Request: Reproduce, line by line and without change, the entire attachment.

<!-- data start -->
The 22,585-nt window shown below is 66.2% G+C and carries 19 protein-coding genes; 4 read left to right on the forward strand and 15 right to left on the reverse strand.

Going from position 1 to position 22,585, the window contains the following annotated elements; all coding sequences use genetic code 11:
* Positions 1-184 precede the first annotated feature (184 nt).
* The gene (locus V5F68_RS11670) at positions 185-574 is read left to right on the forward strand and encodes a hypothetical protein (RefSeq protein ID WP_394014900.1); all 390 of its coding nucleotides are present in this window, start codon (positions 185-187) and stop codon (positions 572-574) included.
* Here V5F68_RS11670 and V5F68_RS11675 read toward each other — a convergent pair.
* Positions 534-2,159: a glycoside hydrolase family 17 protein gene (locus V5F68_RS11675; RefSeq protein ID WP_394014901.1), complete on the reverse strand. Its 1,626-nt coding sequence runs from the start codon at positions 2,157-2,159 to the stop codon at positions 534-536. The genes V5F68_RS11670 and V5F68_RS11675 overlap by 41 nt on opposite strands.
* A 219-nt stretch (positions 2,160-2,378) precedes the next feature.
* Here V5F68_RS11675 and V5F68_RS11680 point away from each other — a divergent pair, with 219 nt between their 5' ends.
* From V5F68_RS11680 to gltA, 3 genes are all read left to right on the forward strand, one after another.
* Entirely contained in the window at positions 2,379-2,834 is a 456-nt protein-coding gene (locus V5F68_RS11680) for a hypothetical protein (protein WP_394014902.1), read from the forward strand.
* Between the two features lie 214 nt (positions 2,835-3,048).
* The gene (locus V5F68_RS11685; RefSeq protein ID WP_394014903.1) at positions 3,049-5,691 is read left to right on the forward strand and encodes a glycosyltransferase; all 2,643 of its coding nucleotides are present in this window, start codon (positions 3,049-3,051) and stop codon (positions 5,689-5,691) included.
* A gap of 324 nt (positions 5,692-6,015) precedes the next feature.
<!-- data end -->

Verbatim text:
The 22,585-nt window shown below is 66.2% G+C and carries 19 protein-coding genes; 4 read left to right on the forward strand and 15 right to left on the reverse strand.

Going from position 1 to position 22,585, the window contains the following annotated elements; all coding sequences use genetic code 11:
* Positions 1-184 precede the first annotated feature (184 nt).
* The gene (locus V5F68_RS11670) at positions 185-574 is read left to right on the forward strand and encodes a hypothetical protein (RefSeq protein ID WP_394014900.1); all 390 of its coding nucleotides are present in this window, start codon (positions 185-187) and stop codon (positions 572-574) included.
* Here V5F68_RS11670 and V5F68_RS11675 read toward each other — a convergent pair.
* Positions 534-2,159: a glycoside hydrolase family 17 protein gene (locus V5F68_RS11675; RefSeq protein ID WP_394014901.1), complete on the reverse strand. Its 1,626-nt coding sequence runs from the start codon at positions 2,157-2,159 to the stop codon at positions 534-536. The genes V5F68_RS11670 and V5F68_RS11675 overlap by 41 nt on opposite strands.
* A 219-nt stretch (positions 2,160-2,378) precedes the next feature.
* Here V5F68_RS11675 and V5F68_RS11680 point away from each other — a divergent pair, with 219 nt between their 5' ends.
* From V5F68_RS11680 to gltA, 3 genes are all read left to right on the forward strand, one after another.
* Entirely contained in the window at positions 2,379-2,834 is a 456-nt protein-coding gene (locus V5F68_RS11680) for a hypothetical protein (protein WP_394014902.1), read from the forward strand.
* Between the two features lie 214 nt (positions 2,835-3,048).
* The gene (locus V5F68_RS11685; RefSeq protein ID WP_394014903.1) at positions 3,049-5,691 is read left to right on the forward strand and encodes a glycosyltransferase; all 2,643 of its coding nucleotides are present in this window, start codon (positions 3,049-3,051) and stop codon (positions 5,689-5,691) included.
* A gap of 324 nt (positions 5,692-6,015) precedes the next feature.